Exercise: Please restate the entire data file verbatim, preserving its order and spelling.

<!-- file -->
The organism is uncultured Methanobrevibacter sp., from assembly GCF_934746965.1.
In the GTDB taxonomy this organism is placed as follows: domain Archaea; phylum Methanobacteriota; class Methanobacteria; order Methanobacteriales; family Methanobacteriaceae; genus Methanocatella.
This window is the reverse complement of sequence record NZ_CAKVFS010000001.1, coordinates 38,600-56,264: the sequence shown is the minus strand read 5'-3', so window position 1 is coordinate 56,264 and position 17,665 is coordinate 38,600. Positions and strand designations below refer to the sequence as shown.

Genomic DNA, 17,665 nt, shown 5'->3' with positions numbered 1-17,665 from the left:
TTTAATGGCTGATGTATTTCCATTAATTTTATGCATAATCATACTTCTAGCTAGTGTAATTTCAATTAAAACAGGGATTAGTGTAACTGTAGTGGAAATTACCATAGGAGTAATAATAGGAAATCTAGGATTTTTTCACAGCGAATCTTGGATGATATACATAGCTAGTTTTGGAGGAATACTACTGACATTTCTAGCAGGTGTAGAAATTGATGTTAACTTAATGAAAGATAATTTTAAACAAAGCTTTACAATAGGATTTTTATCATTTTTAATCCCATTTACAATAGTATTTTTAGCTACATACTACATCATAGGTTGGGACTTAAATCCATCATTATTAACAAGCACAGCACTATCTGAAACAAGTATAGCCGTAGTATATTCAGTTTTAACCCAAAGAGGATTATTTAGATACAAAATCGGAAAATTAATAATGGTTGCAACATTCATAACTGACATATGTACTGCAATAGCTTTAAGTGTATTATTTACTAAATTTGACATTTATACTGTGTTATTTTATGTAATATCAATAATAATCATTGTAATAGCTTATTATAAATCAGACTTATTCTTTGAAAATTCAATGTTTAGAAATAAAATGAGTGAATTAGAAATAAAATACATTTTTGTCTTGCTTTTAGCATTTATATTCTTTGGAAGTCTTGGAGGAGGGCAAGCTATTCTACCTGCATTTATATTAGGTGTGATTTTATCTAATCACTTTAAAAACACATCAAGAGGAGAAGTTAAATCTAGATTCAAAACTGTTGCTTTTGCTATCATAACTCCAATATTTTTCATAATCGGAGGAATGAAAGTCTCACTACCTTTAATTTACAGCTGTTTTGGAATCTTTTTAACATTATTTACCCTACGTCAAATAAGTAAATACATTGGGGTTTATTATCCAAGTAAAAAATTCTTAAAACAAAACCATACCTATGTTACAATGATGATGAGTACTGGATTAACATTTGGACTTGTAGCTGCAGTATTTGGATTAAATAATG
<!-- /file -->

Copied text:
The organism is uncultured Methanobrevibacter sp., from assembly GCF_934746965.1.
In the GTDB taxonomy this organism is placed as follows: domain Archaea; phylum Methanobacteriota; class Methanobacteria; order Methanobacteriales; family Methanobacteriaceae; genus Methanocatella.
This window is the reverse complement of sequence record NZ_CAKVFS010000001.1, coordinates 38,600-56,264: the sequence shown is the minus strand read 5'-3', so window position 1 is coordinate 56,264 and position 17,665 is coordinate 38,600. Positions and strand designations below refer to the sequence as shown.

Genomic DNA, 17,665 nt, shown 5'->3' with positions numbered 1-17,665 from the left:
TTTAATGGCTGATGTATTTCCATTAATTTTATGCATAATCATACTTCTAGCTAGTGTAATTTCAATTAAAACAGGGATTAGTGTAACTGTAGTGGAAATTACCATAGGAGTAATAATAGGAAATCTAGGATTTTTTCACAGCGAATCTTGGATGATATACATAGCTAGTTTTGGAGGAATACTACTGACATTTCTAGCAGGTGTAGAAATTGATGTTAACTTAATGAAAGATAATTTTAAACAAAGCTTTACAATAGGATTTTTATCATTTTTAATCCCATTTACAATAGTATTTTTAGCTACATACTACATCATAGGTTGGGACTTAAATCCATCATTATTAACAAGCACAGCACTATCTGAAACAAGTATAGCCGTAGTATATTCAGTTTTAACCCAAAGAGGATTATTTAGATACAAAATCGGAAAATTAATAATGGTTGCAACATTCATAACTGACATATGTACTGCAATAGCTTTAAGTGTATTATTTACTAAATTTGACATTTATACTGTGTTATTTTATGTAATATCAATAATAATCATTGTAATAGCTTATTATAAATCAGACTTATTCTTTGAAAATTCAATGTTTAGAAATAAAATGAGTGAATTAGAAATAAAATACATTTTTGTCTTGCTTTTAGCATTTATATTCTTTGGAAGTCTTGGAGGAGGGCAAGCTATTCTACCTGCATTTATATTAGGTGTGATTTTATCTAATCACTTTAAAAACACATCAAGAGGAGAAGTTAAATCTAGATTCAAAACTGTTGCTTTTGCTATCATAACTCCAATATTTTTCATAATCGGAGGAATGAAAGTCTCACTACCTTTAATTTACAGCTGTTTTGGAATCTTTTTAACATTATTTACCCTACGTCAAATAAGTAAATACATTGGGGTTTATTATCCAAGTAAAAAATTCTTAAAACAAAACCATACCTATGTTACAATGATGATGAGTACTGGATTAACATTTGGACTTGTAGCTGCAGTATTTGGATTAAATAATG